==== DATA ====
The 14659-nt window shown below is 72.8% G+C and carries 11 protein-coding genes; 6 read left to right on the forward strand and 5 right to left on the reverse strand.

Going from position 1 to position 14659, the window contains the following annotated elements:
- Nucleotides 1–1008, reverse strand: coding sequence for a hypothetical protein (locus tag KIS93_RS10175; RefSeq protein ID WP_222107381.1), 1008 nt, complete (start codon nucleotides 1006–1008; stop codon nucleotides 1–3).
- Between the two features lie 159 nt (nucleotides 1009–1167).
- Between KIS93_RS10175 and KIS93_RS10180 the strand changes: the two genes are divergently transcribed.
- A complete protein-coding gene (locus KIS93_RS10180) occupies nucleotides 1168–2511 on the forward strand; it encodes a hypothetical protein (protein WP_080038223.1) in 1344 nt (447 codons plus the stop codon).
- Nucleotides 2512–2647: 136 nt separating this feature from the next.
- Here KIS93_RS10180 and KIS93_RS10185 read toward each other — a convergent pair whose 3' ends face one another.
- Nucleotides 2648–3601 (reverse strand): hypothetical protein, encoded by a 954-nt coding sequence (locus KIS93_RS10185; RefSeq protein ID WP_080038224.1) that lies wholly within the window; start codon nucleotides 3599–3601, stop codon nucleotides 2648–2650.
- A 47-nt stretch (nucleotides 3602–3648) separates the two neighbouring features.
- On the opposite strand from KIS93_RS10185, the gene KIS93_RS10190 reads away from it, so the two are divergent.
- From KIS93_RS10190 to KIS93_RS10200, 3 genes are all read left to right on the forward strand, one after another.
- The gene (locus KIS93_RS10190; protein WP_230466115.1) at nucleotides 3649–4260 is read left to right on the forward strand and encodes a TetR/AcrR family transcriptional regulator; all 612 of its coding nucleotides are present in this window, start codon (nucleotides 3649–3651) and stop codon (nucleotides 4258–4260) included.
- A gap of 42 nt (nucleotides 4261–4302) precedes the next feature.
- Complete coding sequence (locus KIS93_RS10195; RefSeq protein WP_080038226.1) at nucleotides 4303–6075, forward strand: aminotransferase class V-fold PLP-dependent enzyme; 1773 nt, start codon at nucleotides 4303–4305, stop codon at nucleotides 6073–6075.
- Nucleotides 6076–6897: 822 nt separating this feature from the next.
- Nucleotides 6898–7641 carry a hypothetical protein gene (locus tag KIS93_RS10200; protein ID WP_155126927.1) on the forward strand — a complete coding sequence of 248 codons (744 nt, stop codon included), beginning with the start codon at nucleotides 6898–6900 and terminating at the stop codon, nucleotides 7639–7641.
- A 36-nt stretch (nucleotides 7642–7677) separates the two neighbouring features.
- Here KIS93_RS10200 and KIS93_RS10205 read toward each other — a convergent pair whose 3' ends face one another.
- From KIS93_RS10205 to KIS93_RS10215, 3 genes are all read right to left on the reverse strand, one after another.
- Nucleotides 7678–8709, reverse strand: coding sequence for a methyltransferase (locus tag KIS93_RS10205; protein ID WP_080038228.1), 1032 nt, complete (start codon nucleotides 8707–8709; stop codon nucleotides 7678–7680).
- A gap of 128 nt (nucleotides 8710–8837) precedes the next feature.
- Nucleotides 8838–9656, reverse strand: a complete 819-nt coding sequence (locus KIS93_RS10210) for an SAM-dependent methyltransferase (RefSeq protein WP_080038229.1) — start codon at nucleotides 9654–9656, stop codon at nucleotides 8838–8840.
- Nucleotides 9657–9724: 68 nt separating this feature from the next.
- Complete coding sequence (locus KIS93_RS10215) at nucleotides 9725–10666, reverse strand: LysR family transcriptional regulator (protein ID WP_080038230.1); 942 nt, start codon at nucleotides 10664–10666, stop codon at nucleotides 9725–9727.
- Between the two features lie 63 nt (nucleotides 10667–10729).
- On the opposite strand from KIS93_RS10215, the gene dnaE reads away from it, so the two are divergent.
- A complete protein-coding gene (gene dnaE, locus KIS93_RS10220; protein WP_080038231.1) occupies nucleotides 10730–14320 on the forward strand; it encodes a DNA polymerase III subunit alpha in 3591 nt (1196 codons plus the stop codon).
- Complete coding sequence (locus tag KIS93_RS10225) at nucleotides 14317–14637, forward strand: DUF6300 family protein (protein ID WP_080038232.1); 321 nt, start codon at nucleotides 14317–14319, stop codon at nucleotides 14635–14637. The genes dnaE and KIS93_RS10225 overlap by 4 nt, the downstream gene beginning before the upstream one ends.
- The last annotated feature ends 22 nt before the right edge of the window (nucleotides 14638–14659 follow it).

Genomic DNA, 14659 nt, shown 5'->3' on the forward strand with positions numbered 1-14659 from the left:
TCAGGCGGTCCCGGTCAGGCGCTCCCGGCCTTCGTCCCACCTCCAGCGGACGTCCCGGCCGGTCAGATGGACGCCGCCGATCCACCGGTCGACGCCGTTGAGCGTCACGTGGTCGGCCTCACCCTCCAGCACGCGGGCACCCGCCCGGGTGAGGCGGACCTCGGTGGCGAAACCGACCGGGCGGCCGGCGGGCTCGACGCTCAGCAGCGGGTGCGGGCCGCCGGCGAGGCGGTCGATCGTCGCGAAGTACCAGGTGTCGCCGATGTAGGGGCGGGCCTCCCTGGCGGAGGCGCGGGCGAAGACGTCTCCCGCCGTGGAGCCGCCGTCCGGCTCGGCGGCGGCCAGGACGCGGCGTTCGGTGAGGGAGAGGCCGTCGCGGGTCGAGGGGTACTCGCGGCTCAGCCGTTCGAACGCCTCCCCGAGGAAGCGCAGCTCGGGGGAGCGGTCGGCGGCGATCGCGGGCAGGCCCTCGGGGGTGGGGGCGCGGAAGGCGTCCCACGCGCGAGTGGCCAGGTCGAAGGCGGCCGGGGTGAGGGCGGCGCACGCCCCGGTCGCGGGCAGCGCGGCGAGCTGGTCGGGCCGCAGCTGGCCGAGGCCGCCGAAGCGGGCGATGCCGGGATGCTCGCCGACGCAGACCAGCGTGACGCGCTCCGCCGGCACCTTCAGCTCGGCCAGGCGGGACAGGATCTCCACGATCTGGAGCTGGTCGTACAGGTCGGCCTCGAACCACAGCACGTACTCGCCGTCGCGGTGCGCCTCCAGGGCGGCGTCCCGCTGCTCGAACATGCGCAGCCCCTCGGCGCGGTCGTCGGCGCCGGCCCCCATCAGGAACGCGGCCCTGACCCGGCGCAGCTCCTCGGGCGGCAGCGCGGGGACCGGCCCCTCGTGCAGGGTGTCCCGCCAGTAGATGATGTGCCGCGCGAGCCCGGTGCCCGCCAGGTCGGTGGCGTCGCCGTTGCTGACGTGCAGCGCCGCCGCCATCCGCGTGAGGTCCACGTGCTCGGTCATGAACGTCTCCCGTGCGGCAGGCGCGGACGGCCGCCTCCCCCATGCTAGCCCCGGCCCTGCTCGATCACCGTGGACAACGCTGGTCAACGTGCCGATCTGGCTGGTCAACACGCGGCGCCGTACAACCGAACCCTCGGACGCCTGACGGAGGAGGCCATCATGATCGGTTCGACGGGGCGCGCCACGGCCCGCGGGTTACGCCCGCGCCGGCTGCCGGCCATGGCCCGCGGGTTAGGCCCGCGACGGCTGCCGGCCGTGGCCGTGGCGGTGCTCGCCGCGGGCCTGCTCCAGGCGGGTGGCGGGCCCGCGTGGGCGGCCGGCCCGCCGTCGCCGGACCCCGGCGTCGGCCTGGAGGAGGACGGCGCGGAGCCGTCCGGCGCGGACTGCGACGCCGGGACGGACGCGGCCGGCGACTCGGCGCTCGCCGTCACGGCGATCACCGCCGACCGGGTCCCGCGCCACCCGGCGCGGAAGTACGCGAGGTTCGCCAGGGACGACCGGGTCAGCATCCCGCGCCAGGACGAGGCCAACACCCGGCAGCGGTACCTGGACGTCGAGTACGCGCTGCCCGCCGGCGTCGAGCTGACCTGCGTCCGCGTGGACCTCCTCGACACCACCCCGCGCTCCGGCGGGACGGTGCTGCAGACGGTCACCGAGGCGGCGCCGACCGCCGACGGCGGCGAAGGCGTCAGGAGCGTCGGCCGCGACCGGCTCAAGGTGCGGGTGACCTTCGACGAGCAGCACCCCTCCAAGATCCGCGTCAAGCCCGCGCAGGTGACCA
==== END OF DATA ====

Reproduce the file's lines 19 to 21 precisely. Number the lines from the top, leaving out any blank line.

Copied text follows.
- Here KIS93_RS10200 and KIS93_RS10205 read toward each other — a convergent pair whose 3' ends face one another.
- From KIS93_RS10205 to KIS93_RS10215, 3 genes are all read right to left on the reverse strand, one after another.
- Nucleotides 7678–8709, reverse strand: coding sequence for a methyltransferase (locus tag KIS93_RS10205; protein ID WP_080038228.1), 1032 nt, complete (start codon nucleotides 8707–8709; stop codon nucleotides 7678–7680).